The Royal Palace was constructed while Cambodia was under the French protectorate and their influence can be seen in a few locations throughout the compound. The Throne Hall boasts many French touches from the chandeliers hanging from the ceiling to the painting and decoration on the walls. Be sure to check out the golden mirrors near the side-entrances to the Throne Hall. These are placed in front of the doors so that visitors can check their appearance before meeting the King. Perhaps the most surprising spot on the tour is the Pavilion of Napoleon III. This small French house was originally built in Egypt in 1839. In 1876, Napoleon III gifted the house to King Norodom and it was dismantled, shipped to Cambodia and rebuilt within the Royal Palace compound. The building now houses paintings and images of the former Kings.

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Elephants
When the palace was constructed, the Royal family still traveled primarily by elephant which is reflected in the architecture around the complex. The massive Victory Gate, one of the first stops on the tour, was built to accommodate elephant traffic into and out of the compound. This gate is still used to receive important visitors and foreign envoys to see the King, although now more traditional transportation is used. The Ho Samran Phirum building to the north of the Throne Hall, was used as a waiting room for the King and Queen to get ready to board the elephants. If you look closely you can still see where the elephants were tied, in anticipation of the Royal procession. In the southeastern corner of the compound are several buildings formerly used as elephant stables but are now used as exhibition halls, including a display of the Royal howdah collection. The closest you will come to an elephant here is a nearly life-size replica.

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Treasures
Several buildings around the Palace compound were built specifically to hold special treasures and Royal artifacts. The Ho Samritvimean, a small building to the South of the Throne Hall, contains a small display of many Royal objects and costumes that is open to the public. Near the door is a case containing many silver betel boxes that are given as gifts to special visitors by the King. Within the Silver Pagoda are an overwhelming number of treasures made from silver, gold, and diamonds. Be sure to look closely at the golden statue of the Future Buddha placed prominently in the center of the Pagoda. This statue represents the fifth Buddha who is believed to reach enlightenment in the Buddhist year 5000. Commissioned in 1904 by King Sisowath in honor of his deceased brother King Norodom the statue contains 2086 diamonds including a 25-karat diamond on the crown. Other cases around the room contain many valuable objects. Before a case is opened to clean or remove an object from the case, 12 members of a special commission must be present to inspect the opening and closing of the case. The case is then sealed with a sticker containing the signature of all 12 members of the commission.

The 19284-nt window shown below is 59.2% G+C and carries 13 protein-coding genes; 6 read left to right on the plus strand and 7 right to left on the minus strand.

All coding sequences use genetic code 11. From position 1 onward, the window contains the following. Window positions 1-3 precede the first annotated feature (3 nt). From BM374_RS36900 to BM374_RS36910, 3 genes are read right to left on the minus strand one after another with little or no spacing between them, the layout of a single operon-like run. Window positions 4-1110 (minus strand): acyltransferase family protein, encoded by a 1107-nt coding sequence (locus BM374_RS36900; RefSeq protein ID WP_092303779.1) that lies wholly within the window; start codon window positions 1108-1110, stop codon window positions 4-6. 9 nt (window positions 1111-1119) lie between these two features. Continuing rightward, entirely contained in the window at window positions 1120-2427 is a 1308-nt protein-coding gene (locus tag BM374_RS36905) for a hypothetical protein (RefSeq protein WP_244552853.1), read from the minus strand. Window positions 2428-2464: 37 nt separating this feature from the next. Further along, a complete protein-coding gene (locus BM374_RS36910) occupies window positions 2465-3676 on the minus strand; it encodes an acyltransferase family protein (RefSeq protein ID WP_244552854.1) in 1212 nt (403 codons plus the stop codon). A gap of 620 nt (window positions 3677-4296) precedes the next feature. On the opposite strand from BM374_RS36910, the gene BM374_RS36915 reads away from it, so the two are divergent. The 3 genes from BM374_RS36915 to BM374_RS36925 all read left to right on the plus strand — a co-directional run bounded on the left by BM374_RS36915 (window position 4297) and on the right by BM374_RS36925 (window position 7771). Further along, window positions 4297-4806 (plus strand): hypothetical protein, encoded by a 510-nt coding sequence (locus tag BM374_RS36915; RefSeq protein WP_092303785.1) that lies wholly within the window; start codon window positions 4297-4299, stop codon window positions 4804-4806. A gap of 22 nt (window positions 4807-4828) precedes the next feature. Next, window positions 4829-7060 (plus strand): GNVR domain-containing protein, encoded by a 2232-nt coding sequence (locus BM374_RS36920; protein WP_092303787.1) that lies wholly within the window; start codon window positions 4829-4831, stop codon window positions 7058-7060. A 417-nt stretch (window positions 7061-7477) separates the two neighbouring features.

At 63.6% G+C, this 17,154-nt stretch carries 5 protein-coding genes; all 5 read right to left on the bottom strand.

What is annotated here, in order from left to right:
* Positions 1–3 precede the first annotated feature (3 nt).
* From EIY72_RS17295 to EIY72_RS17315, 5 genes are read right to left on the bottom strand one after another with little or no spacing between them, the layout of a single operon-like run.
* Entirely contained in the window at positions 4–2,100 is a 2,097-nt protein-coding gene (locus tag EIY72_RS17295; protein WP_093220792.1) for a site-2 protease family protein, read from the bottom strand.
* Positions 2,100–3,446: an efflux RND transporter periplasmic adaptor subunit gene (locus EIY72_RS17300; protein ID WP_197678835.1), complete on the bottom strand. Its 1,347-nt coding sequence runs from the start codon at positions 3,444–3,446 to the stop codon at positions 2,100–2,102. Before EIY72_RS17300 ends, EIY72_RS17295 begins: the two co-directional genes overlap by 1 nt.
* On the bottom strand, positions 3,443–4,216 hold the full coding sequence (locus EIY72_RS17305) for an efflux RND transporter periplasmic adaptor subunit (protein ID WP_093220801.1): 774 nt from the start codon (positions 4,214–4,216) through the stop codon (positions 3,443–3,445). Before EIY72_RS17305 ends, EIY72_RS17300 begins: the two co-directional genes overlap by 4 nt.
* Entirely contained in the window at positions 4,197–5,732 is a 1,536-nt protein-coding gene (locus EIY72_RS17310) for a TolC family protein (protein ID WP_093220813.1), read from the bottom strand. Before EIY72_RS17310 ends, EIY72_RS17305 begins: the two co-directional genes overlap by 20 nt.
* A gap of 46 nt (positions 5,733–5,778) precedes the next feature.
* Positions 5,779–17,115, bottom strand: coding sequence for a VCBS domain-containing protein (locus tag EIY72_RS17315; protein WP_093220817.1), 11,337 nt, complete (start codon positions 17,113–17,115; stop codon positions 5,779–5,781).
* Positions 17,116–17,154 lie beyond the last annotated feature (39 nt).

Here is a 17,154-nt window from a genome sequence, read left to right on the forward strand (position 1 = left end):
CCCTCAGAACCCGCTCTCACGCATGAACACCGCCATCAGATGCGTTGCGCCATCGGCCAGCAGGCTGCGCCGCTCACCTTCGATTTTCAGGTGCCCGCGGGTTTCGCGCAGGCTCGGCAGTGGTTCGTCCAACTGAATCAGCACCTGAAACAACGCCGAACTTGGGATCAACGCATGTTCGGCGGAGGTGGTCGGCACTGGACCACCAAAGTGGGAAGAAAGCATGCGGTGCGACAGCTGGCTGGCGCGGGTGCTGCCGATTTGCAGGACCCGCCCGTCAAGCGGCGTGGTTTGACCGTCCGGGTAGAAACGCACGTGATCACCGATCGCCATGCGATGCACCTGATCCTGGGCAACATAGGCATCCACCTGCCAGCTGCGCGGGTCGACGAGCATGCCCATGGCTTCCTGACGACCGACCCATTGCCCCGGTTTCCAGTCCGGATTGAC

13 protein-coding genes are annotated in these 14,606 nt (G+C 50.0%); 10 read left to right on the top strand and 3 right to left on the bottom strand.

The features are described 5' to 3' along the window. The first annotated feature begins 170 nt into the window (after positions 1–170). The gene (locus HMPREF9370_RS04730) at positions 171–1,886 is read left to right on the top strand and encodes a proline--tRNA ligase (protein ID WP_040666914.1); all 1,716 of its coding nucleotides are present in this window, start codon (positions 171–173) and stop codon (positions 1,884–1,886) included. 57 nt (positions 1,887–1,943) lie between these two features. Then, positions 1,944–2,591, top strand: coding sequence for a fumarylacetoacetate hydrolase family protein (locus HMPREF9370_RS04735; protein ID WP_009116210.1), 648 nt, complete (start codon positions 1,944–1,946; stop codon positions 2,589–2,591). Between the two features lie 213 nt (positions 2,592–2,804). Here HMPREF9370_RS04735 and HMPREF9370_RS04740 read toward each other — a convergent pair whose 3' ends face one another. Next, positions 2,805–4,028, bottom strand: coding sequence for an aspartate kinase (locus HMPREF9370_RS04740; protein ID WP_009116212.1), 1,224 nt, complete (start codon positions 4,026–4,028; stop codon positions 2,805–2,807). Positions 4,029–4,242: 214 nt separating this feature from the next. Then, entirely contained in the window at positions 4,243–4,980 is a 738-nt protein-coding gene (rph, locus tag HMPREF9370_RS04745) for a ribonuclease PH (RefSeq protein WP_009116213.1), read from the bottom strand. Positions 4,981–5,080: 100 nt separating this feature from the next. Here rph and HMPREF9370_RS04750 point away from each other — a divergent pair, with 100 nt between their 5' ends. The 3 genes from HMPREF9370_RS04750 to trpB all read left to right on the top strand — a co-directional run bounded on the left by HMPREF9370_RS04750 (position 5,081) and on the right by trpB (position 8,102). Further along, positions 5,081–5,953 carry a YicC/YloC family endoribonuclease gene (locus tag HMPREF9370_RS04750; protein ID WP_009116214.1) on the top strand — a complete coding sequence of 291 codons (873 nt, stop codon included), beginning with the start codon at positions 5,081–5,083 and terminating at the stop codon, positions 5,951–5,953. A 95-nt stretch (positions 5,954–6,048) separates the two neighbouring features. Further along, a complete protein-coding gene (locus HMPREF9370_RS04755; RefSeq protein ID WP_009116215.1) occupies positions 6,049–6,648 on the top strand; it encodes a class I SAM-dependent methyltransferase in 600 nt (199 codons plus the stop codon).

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4 responses to “The Royal Palace

  1. Pingback: Wednesday Rojak #21 | SEAArch - The Southeast Asian Archaeology Newsblog

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  4. Um… holy crap! diamond studded future buddhas? That’s some love for one’s brother!